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Alfred Charles Kinsey A sexologist with torrid tales surrounding their research...who'da thunkit? Kinsey faced allegations that he conducted his research on human sexuality to fulfill a personal kink, but was also praised for making sex a legitimate topic of discussion and bringing the study of homosexuality out of the closet. Sure, in the privacy of his attic Kinsey filmed some of his own sexual behavior with his fellow researchers. And he encouraged his staff to engage in amorous experimentation in order to gain the confidence of research subjects and more fully understand the topic they were studying. But Kinsey's work also helped to make one of the most basic aspects of human biology a respected area of study. The groundbreaking Kinsey reports accompanied the United States into the sexual liberation of the 1960s.
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Albert Einstein's genius did not extend to his own love life, which was full of messy affairs, bumpy marriages and bitter endings, as judged by his letters to the women in his life.
A reading of the letters written by Einstein to his wives and other women brought the strange, complicated life of the world's most famous scientist to the stage in Alan Alda's play "Dear Albert," at New York University's Skirball Center for Performing Arts, here at the World Science Festival on May 28.
"The interesting thing to me is that was searching all through his life for simplicity, and he couldn't have had a more chaotic personal life," Alda said.
The young Einstein, played by Paul Rudd, wrote frequently to his fellow student Mileva Marić, played by Cynthia Nixon, a brilliant and determined woman who later became his wife. Their relationship began with heated passion despite an unwelcome pre-marriage pregnancy and Einstein's parents' disapproval of the relationship. [Einstein Quiz: Test Your Knowledge of the Famous Genius]
The couple, who spent a lot of time apart, wrote of their love for each other in between lines of enthusiastic scientific discussions interrupted by mathematical equations.
Marić and Einstein lived together for some 10 years, during which Einstein's career flourished and he published his revolutionary theory of relativity. But the relationship began to flounder, and the flirtatious Einstein turned to his cousin Elsa in1912, to whom he complained about Marić's depression and jealousy.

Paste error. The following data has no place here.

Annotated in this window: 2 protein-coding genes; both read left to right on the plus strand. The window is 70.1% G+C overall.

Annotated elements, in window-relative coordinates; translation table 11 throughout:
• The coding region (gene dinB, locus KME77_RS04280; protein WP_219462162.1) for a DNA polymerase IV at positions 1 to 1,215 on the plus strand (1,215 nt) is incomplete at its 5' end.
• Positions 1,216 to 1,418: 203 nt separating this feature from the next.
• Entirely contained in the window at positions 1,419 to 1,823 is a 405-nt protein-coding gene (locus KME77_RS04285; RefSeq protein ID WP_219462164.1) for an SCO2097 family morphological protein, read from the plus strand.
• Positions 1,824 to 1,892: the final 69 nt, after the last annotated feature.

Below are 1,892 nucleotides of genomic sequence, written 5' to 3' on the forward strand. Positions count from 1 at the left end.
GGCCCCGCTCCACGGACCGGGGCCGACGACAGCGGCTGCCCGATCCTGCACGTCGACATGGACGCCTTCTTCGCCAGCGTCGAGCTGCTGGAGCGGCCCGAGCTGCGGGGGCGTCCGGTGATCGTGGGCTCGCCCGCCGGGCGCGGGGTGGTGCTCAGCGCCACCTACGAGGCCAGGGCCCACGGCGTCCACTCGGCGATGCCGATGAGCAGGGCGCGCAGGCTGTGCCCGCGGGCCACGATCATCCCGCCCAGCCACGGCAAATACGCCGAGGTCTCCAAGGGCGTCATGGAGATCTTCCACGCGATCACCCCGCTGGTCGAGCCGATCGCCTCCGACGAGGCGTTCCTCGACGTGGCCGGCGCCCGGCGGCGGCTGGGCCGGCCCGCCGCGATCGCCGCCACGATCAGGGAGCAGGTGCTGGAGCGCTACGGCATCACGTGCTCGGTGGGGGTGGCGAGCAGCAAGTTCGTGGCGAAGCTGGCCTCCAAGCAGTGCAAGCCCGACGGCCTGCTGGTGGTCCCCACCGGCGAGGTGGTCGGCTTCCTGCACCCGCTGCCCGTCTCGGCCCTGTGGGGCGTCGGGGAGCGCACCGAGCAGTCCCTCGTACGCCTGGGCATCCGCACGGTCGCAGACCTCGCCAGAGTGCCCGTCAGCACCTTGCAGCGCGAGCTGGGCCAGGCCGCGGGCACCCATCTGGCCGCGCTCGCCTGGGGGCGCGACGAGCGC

When Marić resisted divorce, the pragmatic scientist wrote a list of terms and conditions for continuing to live with her: "You will make sure, that my clothes and laundry are kept in good order; that I will receive my three meals regularly in my room; that my bedroom and study are kept neat, and especially that my desk is left for my use only," Einstein wrote. He also asked Marić to renounce any personal relations with him, not to expect any intimacy, and to stop talking to him if he requested it.
Marić and Einstein got divorced on Feb. 14, 1919, after having lived apart for five years. Einstein married Elsa on June 2, 1919, but letters from Elsa's daughter suggest he had difficulty deciding whether to marry the mother or the daughter.
Einstein went on to have yet other affairs during his second marriage, but he did stay loyal to one thing and that was physics. However, his letters show he was as capricious toward his theoriesas he was with women. Many times he absolutely believed he had the true solution, just to disprove it later.
Einstein's quest for finding a unified theory that could explain all space and time was reflected in his personal correspondence, and continued until his death.
He was a man who once said he had sold himself, body and soul, to science. But the scientific giant was still in many ways like the rest of humanity. He had a human side too, with all the well-known human frailties and shortcomings.
"Such a genius should be irreproachable in every respect," Elsa once wrote about her husband in a letter. "But nature does not behave this way, where she gives extravagantly, she takes away extravagantly."